By adopting this fair, simple, plan, we cut the deficit by $400 billion per year, about the same amount as if we simply let the current tax rates revert as will happen if nothing is passed, but this is a far more fair system that encourages economic activity by having a low marginal rate and eliminates a lot of the inherent unfairness in our system.

On the spending front, we'll deal with 3 basic categories - defense, entitlements and everything else:
On defense, we currently spend about $716 billion per year.  This includes about $298 billion spent on personnel, supplies and military housing with the balance being spent on equipment, R&D and construction.

I would not touch the money spent on personnel - we need troops and we have an obligation to pay them a reasonable rate and feed and clothe them.  But there is over $400 billion spent on equipment that could be cut dramatically.

Adjusting for inflation, spending on personnel, supplies and housing has risen by 25% since 1993.  All other military spending (equipment and R&D) has risen a whopping 84%.  Returning this spend to inflation-adjusted 1993 levels by cancelling programs such as new fighter jets we don't need (it's been over 60 years since a fighter jet was used in combat), nuclear subs (which have never been used in combat) and the like would yield a savings of $190 billion per year.

On entitlements, there are no quick fixes, as we have current obligations to current retirees that no one wants to touch.  Presently, we spend about $1.6 trillion per year on Medicare and Social Security and take in about $900 billion per year in the taxes that fund them.  This is a little deceptive in that this year includes the 2% payroll "tax holiday" that takes about 15% of the tax revenue away from the system, but we clearly still have a problem and it is getting worse with rising health care costs and increased life expectancy.

My proposals are fairly straightforward:
(1) Allow the tax holiday to end as planned
(2) Raise the Medicare retirement age from 65 to 67 for those presently 50 and under
(3) Adjust the Social Security increase from the CPI-U to the Chained CPI-U
This essentially adjusts the cost-of-living increases for social security to more accurately reflect the underlying economics - CPI-U assumes that people keep buying the same things regardless of their cost, Chained CPI-U assumes people modify their buying behavior to prices - for instance, people might buy chicken instead of pork if pork prices rise more than chicken.  The effect of this would be a gradual slowing of the increasing rate of payout in social security payments.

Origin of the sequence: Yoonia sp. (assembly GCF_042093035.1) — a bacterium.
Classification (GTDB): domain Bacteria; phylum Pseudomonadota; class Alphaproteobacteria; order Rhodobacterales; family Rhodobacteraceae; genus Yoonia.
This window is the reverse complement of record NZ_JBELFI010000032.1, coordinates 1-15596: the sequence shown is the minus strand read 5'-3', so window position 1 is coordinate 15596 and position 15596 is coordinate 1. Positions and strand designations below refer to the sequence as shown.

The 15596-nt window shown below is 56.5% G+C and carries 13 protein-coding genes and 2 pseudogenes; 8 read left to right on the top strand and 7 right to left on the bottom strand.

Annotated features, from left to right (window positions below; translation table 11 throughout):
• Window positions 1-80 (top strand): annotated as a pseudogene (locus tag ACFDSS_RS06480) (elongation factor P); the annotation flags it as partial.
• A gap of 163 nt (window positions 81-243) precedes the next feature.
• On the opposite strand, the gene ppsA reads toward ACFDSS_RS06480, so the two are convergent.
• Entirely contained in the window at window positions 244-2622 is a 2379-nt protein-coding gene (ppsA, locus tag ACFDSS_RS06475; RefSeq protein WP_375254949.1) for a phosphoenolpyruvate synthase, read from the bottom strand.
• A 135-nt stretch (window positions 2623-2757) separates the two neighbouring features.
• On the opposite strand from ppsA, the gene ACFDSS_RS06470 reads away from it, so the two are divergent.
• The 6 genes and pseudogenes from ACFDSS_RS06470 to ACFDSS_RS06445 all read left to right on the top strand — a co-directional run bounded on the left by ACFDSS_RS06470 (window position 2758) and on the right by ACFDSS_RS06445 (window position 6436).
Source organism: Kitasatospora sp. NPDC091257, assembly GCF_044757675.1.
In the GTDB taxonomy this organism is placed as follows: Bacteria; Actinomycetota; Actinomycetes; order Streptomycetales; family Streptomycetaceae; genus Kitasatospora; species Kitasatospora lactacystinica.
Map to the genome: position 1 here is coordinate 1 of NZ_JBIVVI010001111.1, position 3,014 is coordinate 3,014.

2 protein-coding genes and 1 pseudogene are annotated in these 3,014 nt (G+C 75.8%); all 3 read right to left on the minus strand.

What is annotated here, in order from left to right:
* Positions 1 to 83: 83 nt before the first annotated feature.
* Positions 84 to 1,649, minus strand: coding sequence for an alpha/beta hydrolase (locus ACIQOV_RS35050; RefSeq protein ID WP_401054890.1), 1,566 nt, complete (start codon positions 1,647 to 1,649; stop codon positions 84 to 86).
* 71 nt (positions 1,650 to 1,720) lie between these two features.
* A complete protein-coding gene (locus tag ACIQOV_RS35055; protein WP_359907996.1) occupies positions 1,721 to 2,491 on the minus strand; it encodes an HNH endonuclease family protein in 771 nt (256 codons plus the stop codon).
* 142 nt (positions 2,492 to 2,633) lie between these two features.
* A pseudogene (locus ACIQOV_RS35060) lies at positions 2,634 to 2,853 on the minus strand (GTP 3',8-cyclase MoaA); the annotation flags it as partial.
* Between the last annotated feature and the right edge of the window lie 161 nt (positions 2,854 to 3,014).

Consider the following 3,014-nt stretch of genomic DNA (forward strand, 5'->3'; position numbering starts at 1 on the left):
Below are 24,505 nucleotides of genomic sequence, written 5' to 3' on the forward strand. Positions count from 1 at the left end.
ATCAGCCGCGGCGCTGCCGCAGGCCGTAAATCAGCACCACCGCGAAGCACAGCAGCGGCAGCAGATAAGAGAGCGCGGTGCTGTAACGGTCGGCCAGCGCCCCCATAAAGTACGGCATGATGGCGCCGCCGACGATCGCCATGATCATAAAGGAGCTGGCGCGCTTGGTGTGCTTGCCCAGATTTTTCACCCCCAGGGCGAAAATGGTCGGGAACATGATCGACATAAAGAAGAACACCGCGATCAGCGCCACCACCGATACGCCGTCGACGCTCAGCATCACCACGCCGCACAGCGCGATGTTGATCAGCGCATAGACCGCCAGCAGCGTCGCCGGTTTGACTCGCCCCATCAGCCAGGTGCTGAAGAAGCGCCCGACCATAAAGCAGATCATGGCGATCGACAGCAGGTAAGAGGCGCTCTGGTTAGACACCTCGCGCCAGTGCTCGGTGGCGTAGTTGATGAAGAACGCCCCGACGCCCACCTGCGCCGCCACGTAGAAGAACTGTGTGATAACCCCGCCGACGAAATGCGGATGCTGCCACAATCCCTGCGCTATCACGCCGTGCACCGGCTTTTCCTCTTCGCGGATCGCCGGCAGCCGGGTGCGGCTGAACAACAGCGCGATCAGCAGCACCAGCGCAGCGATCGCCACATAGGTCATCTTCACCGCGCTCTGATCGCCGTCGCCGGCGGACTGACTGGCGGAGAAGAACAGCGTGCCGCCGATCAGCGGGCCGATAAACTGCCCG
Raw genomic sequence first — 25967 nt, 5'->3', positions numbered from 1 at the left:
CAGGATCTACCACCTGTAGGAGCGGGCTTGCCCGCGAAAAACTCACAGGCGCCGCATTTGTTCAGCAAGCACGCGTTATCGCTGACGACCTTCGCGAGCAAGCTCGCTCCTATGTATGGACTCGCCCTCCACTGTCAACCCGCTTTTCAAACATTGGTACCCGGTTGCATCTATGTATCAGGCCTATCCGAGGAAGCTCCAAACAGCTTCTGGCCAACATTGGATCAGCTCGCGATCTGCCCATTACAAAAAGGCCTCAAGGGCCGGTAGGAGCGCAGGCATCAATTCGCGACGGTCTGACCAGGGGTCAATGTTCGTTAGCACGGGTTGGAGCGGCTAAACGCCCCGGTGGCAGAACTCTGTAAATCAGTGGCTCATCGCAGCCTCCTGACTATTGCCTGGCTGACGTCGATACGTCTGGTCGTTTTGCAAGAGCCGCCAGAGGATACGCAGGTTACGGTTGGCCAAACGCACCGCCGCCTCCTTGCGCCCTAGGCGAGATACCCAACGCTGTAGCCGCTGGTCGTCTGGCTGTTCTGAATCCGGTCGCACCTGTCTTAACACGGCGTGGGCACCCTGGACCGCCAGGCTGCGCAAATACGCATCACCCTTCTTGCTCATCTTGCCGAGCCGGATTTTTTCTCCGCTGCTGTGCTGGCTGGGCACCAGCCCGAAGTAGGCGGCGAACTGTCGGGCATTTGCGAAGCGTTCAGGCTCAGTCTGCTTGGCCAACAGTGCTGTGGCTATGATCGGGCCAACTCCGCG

(4) Cap Medicare expenditures at current rates per person, adjusted for inflation
This cap would have the effect of requiring trade-off decisions if medical inflation continues to outpace general inflation.  Yes, this is a form of rationing - it would likely mean that you couldn't get every available treatment at will.  But there is no way to give everyone every treatment at will and contain costs.  It would put pressure on the system to get more efficient.
(5) Eliminate the payroll tax cap on Social Security
Tax all income, not just the first $110K.  Someone making $250K can afford to pay the same rate as someone making $110K.

These changes would not have a dramatic immediate effect on the deficit, since most manage the future rate of increase of spending, not cut current spending.  These actions would reduce the current deficit by about $365B, but would reduce future deficits but far more than that over time and make the system more solvent.

On all other spending,
The choices are tough.  I definitely do not want to cut funding for infrastructure spending, which is one of the highest dollar returns that a government can invest in and is sorely needed.  And I certainly don't want to cut things like the Veterans Administration - our budget situation can't let us not fulfill our obligation to our veterans.  I'd propose the following:
(1) Eliminate Farm Stabilization (a.k.a. farm subsidies)
I've never understood why we subsidize large factory farms out of the federal budget.  The broad availability of crop insurance and the large capital that companies like Monsanto and ADM have at their disposal make this utterly unnecessary.  Eliminate it entirely and you save $13B.
(2) End Extended Unemployment Benefits
Under normal circumstances, you can collect unemployment for 6 months.  Under current law, we have extended it to almost 2 years.  This makes sense at the front-end of an economic shock.  But at this point, if you haven't found work in your field, it's time to accept work in another field.  Reverting to normal unemployment payouts would save approximately $40B per year.
(3) Reform Federal Pensions
Federal pensions are among the most generous out there - far more generous than in private industry - and are costing $127 billion per year and growing.  Make a 401K contribution match, similar to private industry, but end the practice of guaranteed lifetime income for federal workers - no one in the private world gets such benefits anymore.  Assuming that you could cut 25% of the cost (a very conservative assumption), you would save $32B per year.
(4) Manage FDIC Rates
We have the unusual situation right now where the FDIC is running a deficit because of the large number of bank failures - historically it has turned a profit - the FDIC should adjust it's insurance rates to make up for the increased risk it has experienced, as any insurance company would do.  This would save $28B per year from the current deficit.

All told, I'd cut $113B out of discretionary spending without touching, infrastructure, VA benefits, food stamps or education.

So if you add up all these numbers:
$400 billion from tax reform + $365 billion from entitlement reform + $113 billion from discretionary spending reductions = $878 billion in deficit reduction.

Against a $1.1 trillion deficit, that's a pretty awesome year one down payment.  And if we also capped other programs at the rate of inflation, you could take care of the rest as the economy naturally grows (eventually!) and costs on other programs come down as more people find work.

Of course, all of this won't happen, but I wanted to dream for a moment about what would be possible if we didn't view the world so myopically.

Liberals vs. Conservatives
What defines a liberal versus a conservative?